The next evolution of the keyboard came with the exploding popularity of laptops, the beloved portable little computing machines which were conveniently sized flat hinged rectangles which opened up into a practical arrangement of computer screen at the top facing the viewer and keyboard as the flat foundation holding the whole thing together, the “lap” part of the “top”.  Even the name made perfect sense as it described this new modern electronic object  much better than the word “computer,” which could be a word used to describe anything or anyone which can mentally calculate and ‘compute’.

As design pragmatics goes, the laptop will never go out of style as the most utilitarian design for any portable machine used for looking at a computer screen and typing while you do that. Laptops just make sense. The entire arrangement snaps shut into one solid object which one can drop into a briefcase or a backpack and take along with to record life as it happens at the office, at home, at the library, wherever you need to stop sit, plug in [ or not, using an extended battery and wifi ] and start typing.

What never made sense to me about tablets was the non-existent tactile experience of typing and feeling the keys give to record the character. Typing has always made a little sound. Writers are familiar with that sound, the soft tapping of characters on a real [ not virtual ] keyboard. It’s the sound of one human being communicating his or her thoughts to another one. It’s a sound that has been around in one way or another since the invention of keyboards. Using a tablet to type or compose an essay is awkward, clunky, oddly noiseless and for me it has discouraged writing rather than encouraged it. If I had to depend on a tablet to do what I do, I would eventually lose interest in writing. Or I’d just go back to linen paper, a good ink pen and classic longhand.

If I wanted to play and goof off all day online I would carry along a tablet. But if I want to get any real work done, I cannot be without my real and genuine  laptop. I don’t want a “faux” make-believe laptop, that snaps together like a Leggo.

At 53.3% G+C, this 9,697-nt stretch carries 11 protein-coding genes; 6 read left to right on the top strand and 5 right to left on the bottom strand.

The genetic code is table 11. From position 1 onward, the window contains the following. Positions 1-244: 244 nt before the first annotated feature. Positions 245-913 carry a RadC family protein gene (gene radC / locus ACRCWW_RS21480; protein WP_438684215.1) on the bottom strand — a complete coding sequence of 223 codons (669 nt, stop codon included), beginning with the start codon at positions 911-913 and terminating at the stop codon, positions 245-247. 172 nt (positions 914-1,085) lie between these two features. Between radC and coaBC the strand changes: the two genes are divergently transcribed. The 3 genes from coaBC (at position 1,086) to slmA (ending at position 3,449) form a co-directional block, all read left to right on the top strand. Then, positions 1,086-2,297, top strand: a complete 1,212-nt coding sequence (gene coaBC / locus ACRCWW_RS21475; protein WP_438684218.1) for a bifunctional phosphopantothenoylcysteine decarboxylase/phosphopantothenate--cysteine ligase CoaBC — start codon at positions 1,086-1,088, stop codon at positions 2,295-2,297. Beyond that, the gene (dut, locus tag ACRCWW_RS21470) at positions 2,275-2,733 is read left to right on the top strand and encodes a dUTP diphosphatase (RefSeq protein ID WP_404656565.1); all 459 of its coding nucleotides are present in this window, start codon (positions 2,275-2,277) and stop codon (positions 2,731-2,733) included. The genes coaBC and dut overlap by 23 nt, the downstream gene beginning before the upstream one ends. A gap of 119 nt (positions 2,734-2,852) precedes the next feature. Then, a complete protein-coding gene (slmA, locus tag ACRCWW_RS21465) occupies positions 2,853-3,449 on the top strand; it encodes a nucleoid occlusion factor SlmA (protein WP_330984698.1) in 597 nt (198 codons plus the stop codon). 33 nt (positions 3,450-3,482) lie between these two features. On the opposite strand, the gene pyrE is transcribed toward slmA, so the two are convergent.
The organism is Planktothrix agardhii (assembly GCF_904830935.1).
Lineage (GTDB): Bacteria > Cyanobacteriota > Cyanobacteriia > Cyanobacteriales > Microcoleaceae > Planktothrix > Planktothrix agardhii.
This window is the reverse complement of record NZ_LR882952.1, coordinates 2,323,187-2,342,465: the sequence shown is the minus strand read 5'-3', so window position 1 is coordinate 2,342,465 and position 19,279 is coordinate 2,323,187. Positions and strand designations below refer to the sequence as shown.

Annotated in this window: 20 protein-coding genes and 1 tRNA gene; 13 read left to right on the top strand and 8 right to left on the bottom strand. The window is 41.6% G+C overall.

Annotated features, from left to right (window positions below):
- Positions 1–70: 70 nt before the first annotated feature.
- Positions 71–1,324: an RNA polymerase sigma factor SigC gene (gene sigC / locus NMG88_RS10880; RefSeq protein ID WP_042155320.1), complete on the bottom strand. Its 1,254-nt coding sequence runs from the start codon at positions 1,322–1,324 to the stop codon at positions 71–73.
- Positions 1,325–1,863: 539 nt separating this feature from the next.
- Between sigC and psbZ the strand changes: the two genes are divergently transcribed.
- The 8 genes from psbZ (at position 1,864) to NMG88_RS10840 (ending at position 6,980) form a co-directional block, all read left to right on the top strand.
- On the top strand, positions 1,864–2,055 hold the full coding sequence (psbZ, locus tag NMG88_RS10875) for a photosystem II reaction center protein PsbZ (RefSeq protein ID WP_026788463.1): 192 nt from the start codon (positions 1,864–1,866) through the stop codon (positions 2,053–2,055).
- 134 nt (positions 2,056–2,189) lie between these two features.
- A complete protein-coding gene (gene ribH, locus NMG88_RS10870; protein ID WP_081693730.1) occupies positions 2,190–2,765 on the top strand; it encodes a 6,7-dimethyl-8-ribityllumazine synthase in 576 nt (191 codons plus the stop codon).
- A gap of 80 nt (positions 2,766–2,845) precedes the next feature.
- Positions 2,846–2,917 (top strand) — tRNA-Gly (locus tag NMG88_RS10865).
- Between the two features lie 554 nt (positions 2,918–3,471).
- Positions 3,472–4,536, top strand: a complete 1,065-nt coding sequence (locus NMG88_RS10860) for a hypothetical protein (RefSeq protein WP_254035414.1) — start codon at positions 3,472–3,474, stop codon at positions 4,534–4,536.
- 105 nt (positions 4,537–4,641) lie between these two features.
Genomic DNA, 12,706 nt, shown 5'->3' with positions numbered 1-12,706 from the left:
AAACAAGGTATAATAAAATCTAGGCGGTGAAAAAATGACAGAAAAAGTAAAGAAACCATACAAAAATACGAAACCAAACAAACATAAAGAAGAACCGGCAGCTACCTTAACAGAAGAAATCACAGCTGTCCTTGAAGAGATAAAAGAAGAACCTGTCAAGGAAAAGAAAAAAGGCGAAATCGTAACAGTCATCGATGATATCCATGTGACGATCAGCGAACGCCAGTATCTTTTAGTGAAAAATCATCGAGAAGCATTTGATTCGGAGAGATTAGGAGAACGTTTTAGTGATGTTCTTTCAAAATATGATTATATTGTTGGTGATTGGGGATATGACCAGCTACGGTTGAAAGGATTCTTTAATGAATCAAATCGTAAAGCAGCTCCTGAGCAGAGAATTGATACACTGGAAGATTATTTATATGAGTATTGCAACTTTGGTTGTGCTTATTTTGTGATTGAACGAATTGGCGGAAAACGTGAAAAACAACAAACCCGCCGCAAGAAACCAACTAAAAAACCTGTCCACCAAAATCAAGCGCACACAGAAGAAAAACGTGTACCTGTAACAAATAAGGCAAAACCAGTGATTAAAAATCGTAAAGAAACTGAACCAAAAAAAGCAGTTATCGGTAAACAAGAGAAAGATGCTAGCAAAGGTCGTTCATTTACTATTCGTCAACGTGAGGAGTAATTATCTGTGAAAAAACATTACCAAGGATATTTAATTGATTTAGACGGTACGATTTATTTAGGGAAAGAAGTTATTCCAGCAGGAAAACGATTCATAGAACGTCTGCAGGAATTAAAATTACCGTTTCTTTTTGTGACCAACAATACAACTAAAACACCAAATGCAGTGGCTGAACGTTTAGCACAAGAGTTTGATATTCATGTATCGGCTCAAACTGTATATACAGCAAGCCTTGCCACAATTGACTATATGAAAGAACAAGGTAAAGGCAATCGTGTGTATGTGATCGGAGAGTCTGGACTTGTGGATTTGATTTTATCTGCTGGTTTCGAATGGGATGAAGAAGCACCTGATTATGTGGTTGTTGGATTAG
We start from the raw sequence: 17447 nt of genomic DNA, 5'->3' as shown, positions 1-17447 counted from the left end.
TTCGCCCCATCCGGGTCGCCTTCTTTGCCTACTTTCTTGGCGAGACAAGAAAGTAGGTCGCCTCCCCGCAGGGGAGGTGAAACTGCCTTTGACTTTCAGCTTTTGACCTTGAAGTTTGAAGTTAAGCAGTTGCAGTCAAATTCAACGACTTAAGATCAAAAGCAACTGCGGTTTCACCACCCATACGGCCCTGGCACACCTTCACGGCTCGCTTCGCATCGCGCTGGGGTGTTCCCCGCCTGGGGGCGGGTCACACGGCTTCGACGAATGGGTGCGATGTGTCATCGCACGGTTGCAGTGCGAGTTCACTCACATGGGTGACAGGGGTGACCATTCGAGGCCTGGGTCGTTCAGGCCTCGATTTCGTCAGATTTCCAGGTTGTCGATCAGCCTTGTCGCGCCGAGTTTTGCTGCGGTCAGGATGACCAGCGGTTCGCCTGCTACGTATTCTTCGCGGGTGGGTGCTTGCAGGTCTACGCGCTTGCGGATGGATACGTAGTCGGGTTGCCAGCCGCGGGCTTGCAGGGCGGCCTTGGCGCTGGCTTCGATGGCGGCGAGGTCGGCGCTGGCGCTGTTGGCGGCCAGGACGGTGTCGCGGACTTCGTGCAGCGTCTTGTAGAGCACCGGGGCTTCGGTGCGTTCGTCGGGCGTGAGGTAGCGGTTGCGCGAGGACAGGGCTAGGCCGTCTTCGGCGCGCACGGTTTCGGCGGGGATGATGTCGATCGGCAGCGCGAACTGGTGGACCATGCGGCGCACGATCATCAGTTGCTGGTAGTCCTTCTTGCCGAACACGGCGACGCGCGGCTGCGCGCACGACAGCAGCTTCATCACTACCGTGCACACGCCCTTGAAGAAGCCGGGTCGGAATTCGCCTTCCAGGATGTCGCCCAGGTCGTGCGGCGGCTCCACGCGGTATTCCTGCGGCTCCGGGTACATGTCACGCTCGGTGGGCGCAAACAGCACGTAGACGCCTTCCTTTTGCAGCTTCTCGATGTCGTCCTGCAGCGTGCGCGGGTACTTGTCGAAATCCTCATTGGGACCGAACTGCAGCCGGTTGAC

So Microsoft, the inventor of the operating system that put the personal computing experience into the offices and homes of 80% of the world’s computer users 30 years ago, has attempted to re-invent the laptop again in late 2012.

Why? Why go to all this trouble to call the object something new and different, when the original object it imitates is still around, still works great, has more varying design makes and models than any car brand out there, and really can’t be improved upon? There are real laptops out there. And now we will have “faux” Microsoft laptops which will be called  a “Surface.”

It’s silly. No, really, it’s just silly.

Here’s my theory: Microsoft has fallen into mediocrity in the mega-earnings department in recent years, as Apple’s Ipods, Ipads, Iphones, and I-everythings has blanketed the world in “Appleness”. For the company to remain viable in coming decades they have needed to come out with their own brand of MUST-HAVE personal computing gadgets. It’s nothing more than fashion really. Maybe they have been embarrassed by Apple’s supersonic success with I-products. Why wouldn’t they be?  Maybe Apple’s success now threatens the future existence of Microsoft. I’m sure that it does. Maybe it’s just the “green with envy” problem. But for whatever reasons, Microsoft has aired the most screaming up and down, hopping delighted, look-at-me look-at-me TV advert in recent memory for a rather sad and unimaginative laptop knock-off which they have named their new “Surface”.

What goes around comes around. And around. And around.

As Surface Goes on Sale Today, Microsoft Seeks to Reinvent the Tablet

See http://www.wired.com/gadgetlab/2012/10/as-surface-goes-on-sale-today-microsoft-seeks-to-reinvent-tablet/

See http://www.pcmag.com/slideshow/story/304004/a-history-of-windows-tablets/2